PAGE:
The Unite Foundation Scholar Survey: Finding Your Feet and Building Confidence…
Our survey focus for 2019…
The Unite Foundation has an established track record of research. Our 2015 collaboration with StandAlone, “New Starts: The challenges of Higher Education without the support of a family network,” resulted in OFFA briefing. Looking to the near future, the Unite Students Insight Report is due to include a study relating care leaver and estranged students and we look forward to the results of our commissioned research project from Sheffield Hallam University, The Rees Centre at the University of Oxford and StandAlone.
We also engage with our scholarship students on an annual basis to explore our impact and understand what else we can do to support their university journey. In 2019 we used our survey results to look specifically at the personal impact of scholarships, the role of confidence, working patterns and career goals. We found that the principal expression of Foundation support impact is the reduction of stress. Many of our scholars referenced difficulties in tackling accommodation and money worries, and how the security of a Foundation scholarship has contributed to combatting this.
Our first year scholars seem to feel this relief of stress more powerfully, perhaps reflecting on the urgency of their recent worries, prior to being awarded a scholarship. Around 15% of this year’s scholars have requested an early move in. Most of them are first years and this perhaps reflects the precarious nature of their current living arrangements. It is easy to forget that a move to university can be a chance to escape a structured existence for some, but for others it is a precious chance to establish one.
“It has helped me build friendships and helped me build a life away from being in care.”
Scholars that have been with us longer report the stability, continuity and reliability of support as the most beneficial aspect of the scholarship.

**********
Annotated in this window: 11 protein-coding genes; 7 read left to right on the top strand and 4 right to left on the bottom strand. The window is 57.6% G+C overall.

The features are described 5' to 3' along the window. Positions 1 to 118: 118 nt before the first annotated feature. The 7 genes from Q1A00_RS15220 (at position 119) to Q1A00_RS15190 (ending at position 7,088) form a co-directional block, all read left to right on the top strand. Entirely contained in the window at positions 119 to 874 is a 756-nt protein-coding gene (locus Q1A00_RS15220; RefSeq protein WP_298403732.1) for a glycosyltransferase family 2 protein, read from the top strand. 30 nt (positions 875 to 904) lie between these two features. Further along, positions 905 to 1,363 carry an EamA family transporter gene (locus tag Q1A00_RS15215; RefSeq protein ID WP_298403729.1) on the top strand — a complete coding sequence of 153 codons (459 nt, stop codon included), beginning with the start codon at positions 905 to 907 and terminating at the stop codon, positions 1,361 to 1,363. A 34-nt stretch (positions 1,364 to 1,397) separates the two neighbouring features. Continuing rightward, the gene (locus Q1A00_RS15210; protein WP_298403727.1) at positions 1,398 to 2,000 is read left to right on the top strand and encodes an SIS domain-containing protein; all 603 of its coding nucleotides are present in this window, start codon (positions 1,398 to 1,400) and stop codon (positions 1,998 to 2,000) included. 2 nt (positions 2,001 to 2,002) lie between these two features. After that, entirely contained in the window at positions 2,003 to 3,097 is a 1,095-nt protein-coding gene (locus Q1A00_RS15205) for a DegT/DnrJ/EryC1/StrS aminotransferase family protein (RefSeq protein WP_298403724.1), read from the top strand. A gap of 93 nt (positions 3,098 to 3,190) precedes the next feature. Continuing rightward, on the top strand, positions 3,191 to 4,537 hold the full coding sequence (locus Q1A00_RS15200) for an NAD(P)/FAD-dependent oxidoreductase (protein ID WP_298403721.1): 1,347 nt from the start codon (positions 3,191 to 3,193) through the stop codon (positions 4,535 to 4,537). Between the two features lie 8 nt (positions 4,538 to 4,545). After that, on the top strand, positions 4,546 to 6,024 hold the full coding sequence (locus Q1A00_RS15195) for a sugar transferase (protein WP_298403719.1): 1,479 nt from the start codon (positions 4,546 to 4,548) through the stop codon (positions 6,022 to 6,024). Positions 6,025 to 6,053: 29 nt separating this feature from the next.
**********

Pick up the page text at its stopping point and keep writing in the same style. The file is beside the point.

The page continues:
“The Foundation Scholarship has changed my university experience, both this year and throughout my degree. I simply could not have fully immersed myself in university life if not for the scholarship…I would have had to commute or work 20+ hours per week just to afford to live. The scholarship has given me the financial freedom my peers have and put me on an even playing field with them, allowing me the time and support to excel in my degree and partake in various extra curricular clubs and work experience placements.”
The benefits of the scheme remove a barrier and allows the student feel that they can focus; on study, extra-curricular activities and building supporting social networks.
“The stability of having a room rent free for the year has meant that I can focus on studies and not worry about whether I can afford to support my living and study. This has opened up more opportunity and means I don’t have to settle for less. Without the foundation it is fair to say that I would not have been able to go to university to further my skills in my chosen career.”
Self-confidence is proven time and time again to be a powerful force for positive outcomes and resilience. We were interested to see the differences in confidence between first years and returning scholars.
The first year confidence rocket identifies areas of confidence for 1st year scholarship students. First year students have most confidence in their accommodation and living arrangements – presumably because of the security the scholarship affords. Confidence in ability to face challenges also scored highly. Lowest confidence levels for first years were in their own self-esteem.
For returning students, second years and beyond, confidence levels in course completion rise slightly but other areas start to dip a little as they start to approach the end of their course.
There is a clear correlation between confident students and some club memberships. Sports clubs particularly seem to have a confidence building affect. Perhaps surprisingly, performance groups, which it may be assumed would build confidence, seem to have the opposite affect, with scholars reporting a drop in confidence from participating in performance.
“The foundation scholarship has allowed me to put my studies first. This has been reflected in my academic achievement and also how much more positive I am about my degree. It has also hugely reduced my travel time and enabled me to use my money to do things I enjoy like playing football and joining a gym which all help me stay happy and focused on my uni work.“
Confidence correlates with certainty. Scholars planning for jobs or further study after finishing their degree had more confidence in their courses and in themselves. 80% of scholars had firm plans and goals.
Nearly a quarter of first years, 23%, unsurprisingly had not decided post-graduation plans. This drops to 9% for returners who arguably are most at risk of another cliff edge when leaving university and support.
Confident students are more likely to have worked in the year, with those with certain post-graduate goals being more likely to have worked specifically to enhance CV over earning money alone.